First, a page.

A great 1990s pro film SLR
This camera has the pro-level build quality associated with Nikon's F series, but is not so big or heavy. Its motor drive is suitably fast, but it doesn't matter, as no one uses film for fast sports any more. The ergonomics are better than the F4's for small or medium sized hands. The camera is rubber-wrapped metal alloy; it is much more solid than lesser cameras, such as the N65, N80, etc. It doesn't have a physical control for every feature, like the F4 and previous pro cameras, but the menu system is only one layer deep: For example, to change the mode, press hold down the MODE button with the left hand, then turn the click dial with the right hand while watching the LCD. This allows the N90s' body to be clean and uncluttered due to the lack of switches, but yet to not have a complex menu system at the same time. I like shooting with my manually-wound, manually-focused cameras, but I'm amazed at how much quicker I can make a nice photo with this one. If you like 35 mm film, but don't want to have the family waiting for you when you're out with them, this is a fine choice.
Verified purchase: Yes | Condition: pre-owned | Sold by: oklahomajim
I have never owned a film Nikon AF camera. My digital is a D40 and my film cameras are the mecahnical and manual focus Nikkormat FT, FT2 and FM. I love my mechanical and manual focus cameras.I heard that N90s is a good camera, and decided to own one AF. It would not mount mine non AI lenses as the spec said, but I would not mind since i have a couple of AI lenses. I tested the N90S with the 50mm f/1.8 AF, 18-55mm AF-S D, 55-200mm AF-S VR and the image came out reasonably good. I am satisfied with what I purchased for that price USD51. Drop it once from my bag, and there was a crack at the edge but still works wonderful. The AF on film is a good backup if I want to travel or on the move and want to capture images on film without manual focusing on FM or use the digital D40. It serves its purpose, but personal preference is still the old manual FM and FT. The images produced by these old film cameras are much nicer, i do not know why, can't compare with my FT2. Pro: AF on film, fast AF, Cons: Cannot accept my old non AI lens, not as well bult as Nikkormat or FM. It is plastic.Image produced not as good as Nikkormats or FM.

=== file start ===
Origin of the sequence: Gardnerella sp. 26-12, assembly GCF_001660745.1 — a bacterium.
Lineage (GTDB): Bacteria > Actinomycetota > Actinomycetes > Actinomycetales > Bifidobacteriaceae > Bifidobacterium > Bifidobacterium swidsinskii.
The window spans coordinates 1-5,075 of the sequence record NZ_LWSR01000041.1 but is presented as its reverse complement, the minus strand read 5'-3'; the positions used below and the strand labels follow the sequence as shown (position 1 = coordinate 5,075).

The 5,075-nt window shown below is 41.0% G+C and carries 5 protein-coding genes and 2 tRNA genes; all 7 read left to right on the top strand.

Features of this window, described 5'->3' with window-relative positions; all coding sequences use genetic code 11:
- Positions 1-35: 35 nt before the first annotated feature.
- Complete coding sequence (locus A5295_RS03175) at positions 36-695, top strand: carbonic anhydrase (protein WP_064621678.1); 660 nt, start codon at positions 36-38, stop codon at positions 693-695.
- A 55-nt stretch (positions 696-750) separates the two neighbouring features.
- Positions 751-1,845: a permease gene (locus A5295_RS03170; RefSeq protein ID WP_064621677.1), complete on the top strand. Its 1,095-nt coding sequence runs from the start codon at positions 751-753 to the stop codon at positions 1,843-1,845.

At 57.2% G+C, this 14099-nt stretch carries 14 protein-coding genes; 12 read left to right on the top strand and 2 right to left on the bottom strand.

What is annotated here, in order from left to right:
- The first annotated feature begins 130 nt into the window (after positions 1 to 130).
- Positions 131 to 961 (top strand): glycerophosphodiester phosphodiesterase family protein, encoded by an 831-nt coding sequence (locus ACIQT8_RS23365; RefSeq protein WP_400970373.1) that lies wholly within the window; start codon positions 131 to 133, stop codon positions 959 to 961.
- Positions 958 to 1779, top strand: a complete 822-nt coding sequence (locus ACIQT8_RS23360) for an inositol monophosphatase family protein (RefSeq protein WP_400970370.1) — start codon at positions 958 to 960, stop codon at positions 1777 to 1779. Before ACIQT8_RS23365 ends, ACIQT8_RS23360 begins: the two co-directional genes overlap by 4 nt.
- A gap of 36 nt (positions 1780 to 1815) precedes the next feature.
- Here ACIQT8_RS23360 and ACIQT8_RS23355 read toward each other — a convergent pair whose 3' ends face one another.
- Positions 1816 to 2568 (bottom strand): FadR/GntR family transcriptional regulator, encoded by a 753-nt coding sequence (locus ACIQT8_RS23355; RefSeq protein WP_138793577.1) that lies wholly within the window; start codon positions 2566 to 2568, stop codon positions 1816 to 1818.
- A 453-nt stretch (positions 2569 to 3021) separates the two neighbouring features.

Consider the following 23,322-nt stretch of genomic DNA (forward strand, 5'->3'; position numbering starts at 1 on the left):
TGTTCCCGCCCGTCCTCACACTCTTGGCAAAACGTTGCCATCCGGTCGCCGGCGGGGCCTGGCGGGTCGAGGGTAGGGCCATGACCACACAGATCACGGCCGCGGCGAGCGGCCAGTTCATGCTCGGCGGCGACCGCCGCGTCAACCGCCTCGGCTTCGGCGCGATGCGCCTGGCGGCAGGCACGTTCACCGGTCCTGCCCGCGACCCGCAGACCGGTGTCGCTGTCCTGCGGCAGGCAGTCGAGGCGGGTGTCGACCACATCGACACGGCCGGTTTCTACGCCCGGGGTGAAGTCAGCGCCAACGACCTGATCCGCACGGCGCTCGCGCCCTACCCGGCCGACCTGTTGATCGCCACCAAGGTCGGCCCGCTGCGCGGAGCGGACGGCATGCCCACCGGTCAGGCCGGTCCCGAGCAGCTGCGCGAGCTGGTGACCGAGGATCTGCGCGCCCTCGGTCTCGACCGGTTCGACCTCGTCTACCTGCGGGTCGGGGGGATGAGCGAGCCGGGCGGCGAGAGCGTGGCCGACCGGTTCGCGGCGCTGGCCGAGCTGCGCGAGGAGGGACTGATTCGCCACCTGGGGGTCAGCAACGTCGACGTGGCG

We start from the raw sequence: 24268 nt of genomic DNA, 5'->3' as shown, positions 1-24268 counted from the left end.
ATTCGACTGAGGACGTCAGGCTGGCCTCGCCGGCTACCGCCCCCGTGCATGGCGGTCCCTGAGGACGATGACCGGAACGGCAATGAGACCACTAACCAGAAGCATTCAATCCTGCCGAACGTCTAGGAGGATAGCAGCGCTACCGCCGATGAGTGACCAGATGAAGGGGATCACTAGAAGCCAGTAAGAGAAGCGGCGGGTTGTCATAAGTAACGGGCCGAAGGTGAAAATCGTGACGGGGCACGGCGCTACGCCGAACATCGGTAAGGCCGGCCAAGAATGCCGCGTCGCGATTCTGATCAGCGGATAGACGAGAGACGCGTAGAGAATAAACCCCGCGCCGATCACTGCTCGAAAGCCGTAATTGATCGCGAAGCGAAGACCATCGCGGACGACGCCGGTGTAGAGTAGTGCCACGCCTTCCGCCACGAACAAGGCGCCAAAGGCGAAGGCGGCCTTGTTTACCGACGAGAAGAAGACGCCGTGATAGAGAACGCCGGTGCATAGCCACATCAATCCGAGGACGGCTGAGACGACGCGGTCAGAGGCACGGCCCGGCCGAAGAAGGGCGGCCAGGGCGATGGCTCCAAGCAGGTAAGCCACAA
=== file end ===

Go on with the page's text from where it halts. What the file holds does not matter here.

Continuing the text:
A piece of photography history
Actually, it is a Kodak NC2000e. It was part of the first digital cameras in the market (1994). The NC abbreviation is often referred to as News Camera. Kodak collaborated with the Associated Press to create a digital SLR that met the needs of photojournalists. Based on a Nikon N90 body, the 1.3-megapixel camera had removable memory cards and enough sensitivity (ISO 1600!) to shoot in available light. The Vancouver Sun became the world’s first newspaper to convert to all-digital photography with theses cameras. Original price: $17,950, but discounted to $16,950 for AP members.
Verified purchase: Yes | Condition: pre-owned | Sold by: s3surplusstation
Reached within the time limit. Packing for 5+. A concomitant I would say not 5 but 4+. There are batteries inside, the filter on the lens is very cool. Technically everything works. The back cover is not tested. Lens and filter were in the sand or dust, had to be cleaned. And somehow he came with on! Funny. In any case, all good, foto cool.
Verified purchase: Yes | Condition: pre-owned | Sold by: reser34772